COVID-19 is a unprecedented global health crisis with serious implications for achieving Sustainable Development Goal 2 by 2030. With lockdowns preventing the harvesting of crops and reducing incomes as to make food less available and affordable, there are new challenges arising to ending hunger, achieving food security and improved nutrition and enduring sustainable agriculture. The SDG2 advocacy landscape has also been turned on its head with key 2020 moments such as Tokyo Nutrition for Growth 2020 Summit or SDG2 Momentum postponed or cancelled completely.
A few SDG2 actors have stepped up to compile key messages and talking points to help guide advocacy at this time.
This document of policy recommendations focuses on policies and public investments that aim to address the impacts of COVID-19 on agri-food systems that involved smallholder farmers, formal and informal small-to-medium sized enterprises (SMEs, including processors, traders and retailers) and low-income consumers. It summarises several recent COVID-19 policy papers in to five high-level policy recommendations, each containing several more detailed and actionable sub-recommendations. This document is available for download at the bottom of the page.
"Not only do we want to prevent a protracted nutrition crisis, but nutrition itself will play a role in recovery to help increase immunity/resiliency."
With nutrition as a risk factor for COVID-19 as well as a tool for recovery, this document calls for multi-sector commitment, collaboration and coordination with the highest level of leadership to protect children and families who are vulnerable to malnutrition. It outlines who is at risk, why good nutrition matters for COVID-19 and how the global community can effectively address nutrition in this context.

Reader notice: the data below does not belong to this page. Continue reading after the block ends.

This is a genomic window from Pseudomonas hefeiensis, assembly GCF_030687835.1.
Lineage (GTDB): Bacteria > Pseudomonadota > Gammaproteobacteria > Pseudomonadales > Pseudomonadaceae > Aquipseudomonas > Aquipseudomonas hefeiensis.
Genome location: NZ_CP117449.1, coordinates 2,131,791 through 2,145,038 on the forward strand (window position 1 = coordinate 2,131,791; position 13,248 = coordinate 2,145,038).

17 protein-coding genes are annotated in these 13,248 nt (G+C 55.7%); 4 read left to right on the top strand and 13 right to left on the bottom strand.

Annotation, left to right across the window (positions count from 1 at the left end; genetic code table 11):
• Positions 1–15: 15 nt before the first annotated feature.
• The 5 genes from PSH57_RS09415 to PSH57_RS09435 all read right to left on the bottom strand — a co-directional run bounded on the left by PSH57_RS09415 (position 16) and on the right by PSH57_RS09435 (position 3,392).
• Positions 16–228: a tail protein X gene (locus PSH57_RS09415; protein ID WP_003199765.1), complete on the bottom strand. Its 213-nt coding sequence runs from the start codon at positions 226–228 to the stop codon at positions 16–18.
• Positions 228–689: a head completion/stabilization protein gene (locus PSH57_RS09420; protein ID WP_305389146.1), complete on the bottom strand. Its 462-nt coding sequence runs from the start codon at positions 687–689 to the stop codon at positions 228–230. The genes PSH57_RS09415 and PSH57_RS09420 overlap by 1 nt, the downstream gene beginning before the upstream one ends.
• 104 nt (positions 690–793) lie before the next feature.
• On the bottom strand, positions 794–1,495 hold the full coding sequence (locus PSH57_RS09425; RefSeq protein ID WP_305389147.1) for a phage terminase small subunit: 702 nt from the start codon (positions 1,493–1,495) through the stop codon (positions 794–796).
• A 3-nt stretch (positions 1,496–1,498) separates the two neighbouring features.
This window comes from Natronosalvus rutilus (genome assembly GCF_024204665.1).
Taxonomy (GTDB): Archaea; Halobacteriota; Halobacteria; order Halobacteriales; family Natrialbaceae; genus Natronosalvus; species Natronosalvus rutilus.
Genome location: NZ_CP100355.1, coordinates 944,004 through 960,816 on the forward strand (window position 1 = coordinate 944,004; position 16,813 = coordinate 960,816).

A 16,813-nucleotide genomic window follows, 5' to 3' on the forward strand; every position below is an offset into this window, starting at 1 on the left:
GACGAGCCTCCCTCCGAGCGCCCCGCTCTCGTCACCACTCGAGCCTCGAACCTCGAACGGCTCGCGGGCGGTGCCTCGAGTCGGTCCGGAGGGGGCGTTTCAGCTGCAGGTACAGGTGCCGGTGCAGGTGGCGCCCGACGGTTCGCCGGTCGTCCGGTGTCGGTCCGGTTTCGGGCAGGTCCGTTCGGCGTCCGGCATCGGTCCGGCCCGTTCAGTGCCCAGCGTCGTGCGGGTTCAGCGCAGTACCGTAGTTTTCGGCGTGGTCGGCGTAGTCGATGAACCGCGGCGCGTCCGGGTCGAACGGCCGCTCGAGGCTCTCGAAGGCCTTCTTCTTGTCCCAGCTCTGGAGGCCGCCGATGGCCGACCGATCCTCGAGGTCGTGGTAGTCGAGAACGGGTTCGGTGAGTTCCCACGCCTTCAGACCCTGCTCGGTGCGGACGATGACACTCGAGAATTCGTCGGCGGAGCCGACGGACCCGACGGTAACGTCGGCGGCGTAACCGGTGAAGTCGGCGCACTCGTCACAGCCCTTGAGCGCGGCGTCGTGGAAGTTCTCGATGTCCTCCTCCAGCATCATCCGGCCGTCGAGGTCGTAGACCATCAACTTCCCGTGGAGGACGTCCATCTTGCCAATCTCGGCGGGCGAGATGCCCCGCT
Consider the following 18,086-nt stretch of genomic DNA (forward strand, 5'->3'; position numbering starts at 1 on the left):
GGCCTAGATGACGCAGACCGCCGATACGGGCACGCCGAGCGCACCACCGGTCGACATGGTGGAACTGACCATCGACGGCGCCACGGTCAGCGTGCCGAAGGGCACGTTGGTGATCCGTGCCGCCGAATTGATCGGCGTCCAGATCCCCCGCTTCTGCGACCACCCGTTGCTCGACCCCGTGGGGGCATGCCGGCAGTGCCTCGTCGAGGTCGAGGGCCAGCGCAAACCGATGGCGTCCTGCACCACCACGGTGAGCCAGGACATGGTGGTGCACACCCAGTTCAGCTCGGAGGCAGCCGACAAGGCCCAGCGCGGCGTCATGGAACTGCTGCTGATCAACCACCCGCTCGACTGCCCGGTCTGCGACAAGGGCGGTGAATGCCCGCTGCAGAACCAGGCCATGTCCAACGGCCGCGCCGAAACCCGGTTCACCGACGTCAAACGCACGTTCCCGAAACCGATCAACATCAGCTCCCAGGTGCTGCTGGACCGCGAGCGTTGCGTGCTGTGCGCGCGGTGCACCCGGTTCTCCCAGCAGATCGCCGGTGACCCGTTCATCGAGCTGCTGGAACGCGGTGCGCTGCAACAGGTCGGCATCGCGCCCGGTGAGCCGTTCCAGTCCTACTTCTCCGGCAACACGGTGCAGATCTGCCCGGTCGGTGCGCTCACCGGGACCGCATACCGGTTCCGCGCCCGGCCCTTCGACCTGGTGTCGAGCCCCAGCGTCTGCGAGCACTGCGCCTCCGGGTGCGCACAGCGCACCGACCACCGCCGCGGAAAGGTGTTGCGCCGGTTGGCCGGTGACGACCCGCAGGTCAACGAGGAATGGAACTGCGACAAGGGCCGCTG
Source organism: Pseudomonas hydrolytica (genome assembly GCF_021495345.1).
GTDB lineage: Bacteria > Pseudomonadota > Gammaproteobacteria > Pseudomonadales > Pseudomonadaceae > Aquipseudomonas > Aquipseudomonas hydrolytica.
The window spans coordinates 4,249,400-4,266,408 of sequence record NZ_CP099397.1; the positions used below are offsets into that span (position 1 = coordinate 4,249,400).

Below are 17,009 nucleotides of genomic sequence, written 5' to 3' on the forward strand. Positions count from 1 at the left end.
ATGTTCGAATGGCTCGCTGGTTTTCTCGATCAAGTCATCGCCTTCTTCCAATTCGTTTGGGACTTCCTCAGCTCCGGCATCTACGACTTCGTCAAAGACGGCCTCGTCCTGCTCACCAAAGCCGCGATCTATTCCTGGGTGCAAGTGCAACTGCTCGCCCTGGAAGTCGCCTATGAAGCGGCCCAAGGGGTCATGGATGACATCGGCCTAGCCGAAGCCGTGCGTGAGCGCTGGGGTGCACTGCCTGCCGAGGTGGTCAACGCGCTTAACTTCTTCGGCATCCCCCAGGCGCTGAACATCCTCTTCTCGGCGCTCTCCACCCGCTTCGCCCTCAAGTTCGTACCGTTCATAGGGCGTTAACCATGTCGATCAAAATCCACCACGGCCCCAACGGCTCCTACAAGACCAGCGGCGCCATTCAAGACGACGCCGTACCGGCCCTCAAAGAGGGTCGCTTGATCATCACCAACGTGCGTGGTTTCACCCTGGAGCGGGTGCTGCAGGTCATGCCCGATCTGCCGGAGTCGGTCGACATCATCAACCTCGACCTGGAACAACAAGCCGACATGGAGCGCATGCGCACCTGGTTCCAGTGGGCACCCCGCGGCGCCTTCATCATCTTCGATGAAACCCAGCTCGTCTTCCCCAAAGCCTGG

We must consider women’s rights and empowerment as an essential element of COVID-19 response and long-term resilience – not a trade off between immediate crisis response and a longer-term goal of women’s rights. Women and their rights are at risk in the COVID-19 crisis. Gender-blind policies now will risk not only women’s rights, but also our global food and economic systems where women are critical actors. Women have the skills and abilities to lead in crisis, and our programmes must empower them to do so. It is only by leveraging every resource available in the world — including the incredible, often ignored and oppressed skills women bring — that we can overcome the crisis we all face.
This brief outlines how women, gender equality and social norms are critical to recovering from COVID-19 — and building back better.
A united CGIAR is working to build back better, through a transformation of the world’s food systems. As the world’s largest agricultural research network, CGIAR is working to anticipate and address the causes and consequences of the COVID-19 crisis and adapting its approach to meet global challenges related to food systems, climate change, and sustainable development. This new page highlights research, news, tools and events from across the network.
With overarching message "nutrition cannot wait", this brief warns of the lasting effects of even short-term disruptions to nutrition security for a child's survival, health and development. To ensure the prioritisation of nutrition and food security in COVID-19 response and recovery efforts, SUN's advocacy messages point to four areas for action:
With social distancing guidelines causing confusion around the safety of breastfeeding, this brief outlines key messaging on breastfeeding for a range of stakeholders: all groups, mothers with suspected COVID-19, health workers, governments and implementing partners. The main points include:
The five briefs are available below for download. Know of any other SDG2 & COVID-19 focused talking points or briefs? Let us know!